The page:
In the late 80s, Phil Joanou was in line to be the “next big thing.” From USC and a dazzling student film, he caught the eye of none other than Steven Spielberg who tapped him to direct a couple episodes of his underrated TV anthology series Amazing Stories. With these obligatory 1980s style credits under his belt, Spielberg Exec Produced Joanou’s first feature, Three O’Clock High, which was a John Hughes-style teen comedy (look for director Paul Feig in the blink if you miss it role of “Hall Monitor”). For a modestly budgeted high school fantasy romp, it did well and garnered semi-cult level status. This put Joanou on “the short list” to direct a rockumentary on the arguably greatest band of the 80s, U2. The film Rattle & Hum did all the business hoped for and more, and Joanou became a household name.
Then…um, well, something stalled. Word got around he was a little too precious and difficult to work with. Joanou has come out publicly to refute these allegations, and as usual, the truth lies somewhere in the middle. Down the line, he would direct Final Analysis and Heaven’s Prisoners (my personal favorite), but both would become locked in studio interference, legal brawling and grand standing by both sides, so the end results are dramatically different from what either party had hoped for.
Joanou has since become a hired gun, generally disappearing within the layers of the material he directs, which is most probably a good thing. You can catch his work on anything from TV series and MOWs, to once in a blue-moon actual theatrical releases like The Rock’s Gridiron Gang, or Chris Tucker’s 2015 concert film.
But right after Rattle & Hum, when he was at the precipice of making whatever he wanted, he took on State of Grace, an Irish mob story set in late 80s Hell’s Kitchen, starring hot young guns Sean Penn, Gary Oldman and for another layer of class, Ed Harris. It also features an achingly beautiful and young Robin Wright, long before she added a hyphenated “Penn” to her name. The film is most noteworthy for watching the young couple fall in love on and off set.
It should have been the real blast-off for Joanou’s career, but instead, it came and went in a heart-beat, with none of the marketing muscle the studio promised behind it, as well as an unfortunately scheduled release date, timed the same week as Scorsese’s seminal mob film Goodfellas. Recently released on Blu-ray by Twilight Time, Joanou himself has said the original DVD release in 2000 and this Blu-Ray edition has garnered the film more attention than its initial release and demanded critics take a second look.
Terry Noonan (Sean Penn) returns to the Irish neighborhood of Hell’s Kitchen, New York to restart his friendship with loose cannon and boyhood chum Jackie Flannery (Gary Oldman). These boys grew up in the Irish Mafia, now even more so for Jackie since his older brother Frankie (Ed Harris) wrested control of the gang. Harris has carved out a comfy side business playing Irish mobsters, from this to A History of Violence and the recent Run All Night, he’s always been able to pull off a combination of magnanimous good humor while barely containing a subsurface “evil,” in nuanced shadings.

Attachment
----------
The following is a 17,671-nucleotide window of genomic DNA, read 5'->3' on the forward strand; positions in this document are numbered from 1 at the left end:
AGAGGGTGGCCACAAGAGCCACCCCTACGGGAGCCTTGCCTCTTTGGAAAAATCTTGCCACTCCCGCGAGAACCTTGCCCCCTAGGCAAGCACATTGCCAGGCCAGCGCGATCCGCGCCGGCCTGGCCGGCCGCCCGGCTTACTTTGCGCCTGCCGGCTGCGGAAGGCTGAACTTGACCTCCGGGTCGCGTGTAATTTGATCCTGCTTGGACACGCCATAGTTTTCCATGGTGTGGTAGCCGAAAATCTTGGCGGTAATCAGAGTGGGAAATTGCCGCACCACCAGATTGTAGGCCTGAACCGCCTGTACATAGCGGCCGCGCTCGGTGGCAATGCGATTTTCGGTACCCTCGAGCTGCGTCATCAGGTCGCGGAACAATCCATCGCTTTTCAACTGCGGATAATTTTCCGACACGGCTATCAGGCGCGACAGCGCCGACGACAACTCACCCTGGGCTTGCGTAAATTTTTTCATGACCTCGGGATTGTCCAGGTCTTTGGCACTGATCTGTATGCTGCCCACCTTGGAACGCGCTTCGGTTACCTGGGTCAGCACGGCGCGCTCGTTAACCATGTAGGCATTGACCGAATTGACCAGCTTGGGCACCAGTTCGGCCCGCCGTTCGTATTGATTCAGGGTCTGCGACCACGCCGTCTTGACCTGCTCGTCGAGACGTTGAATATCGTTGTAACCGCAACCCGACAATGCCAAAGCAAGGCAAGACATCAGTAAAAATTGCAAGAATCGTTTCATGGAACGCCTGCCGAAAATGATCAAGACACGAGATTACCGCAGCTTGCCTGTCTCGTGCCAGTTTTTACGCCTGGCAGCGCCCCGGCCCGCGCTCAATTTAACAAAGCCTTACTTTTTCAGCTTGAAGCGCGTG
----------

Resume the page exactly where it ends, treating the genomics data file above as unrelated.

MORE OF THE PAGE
Penn’s Terry is very cagey about where he’s been over the last decade, but immediately falls in with Jackie, busting heads in bars and doing oddjobs for Frankie. When Frankie and Jackie’s sister, Kathleen shows up, its obvious she and Terry have history, and he’s eager to rekindle their romance, but she’s struggled to get out of Hell’s Kitchen, working as a concierge uptown in a high class hotel.
Tensions surface when the gang learns that Frank is cow-towing to the Italian mob so he can strategically amass power. Fiery Jackie has no patience for strategy, and ends up murdering three upper-level mobsters when they have a drink in his Irish bar. Now an all out war rages, and it’s up to Terry to decide where his alliances are, as he has a dark secret that he finally reveals to Kathleen.
That Terry has a secret from the start is no surprise, and the nature of his true identity, even for 1990, is neither earth shattering nor shocking. If anything, it’s the very expectation of crime noir. We’ve seen it for decades (The Departed and Goodfellas comes immediately to mind). But it takes so long for this revelation to surface that the viewer (at least this one) becomes bored by the standard plotting.
Joanou’s tone is uneven; he’s not sure whether he’s making a 70s cop film (Serpico, Prince of the City) or a ballet of violence a la John Woo. In some moments, Penn seems to purposely channel Robert DeNiro, and in others, Brando, Clift and anyone else he can parrot from The Actor’s studio.
It’s a treat to watch all these actors at work in their formative years, even John C. Reilly has a brief appearance that becomes the catalyst for most of the story, playing a none-too-bright friend of Terry and Jackie. And Ed Harris is riveting as always. But the material is too much “rinse and repeat,” with more than two scenes of Terry wrestling with internal demons, upsetting Kathleen, banging and begging outside her apartment door, and eventually tumbling naked through montages of “make-up sex.”
Jordan Cronenweth’s cinematography is gorgeous, and Twilight Time’s transfer exhibits a crispness and gritty framing in all its glory. Along with the strange mix of superior talent for this mid-level film is none other than Ennio Morricone, with an assured and competent score.
If you’re a Penn-Oldman-Harris completest, this is a worth the purchase, but for those not interested in a standard paint-by-numbers crime drama, your time is better spent elsewhere.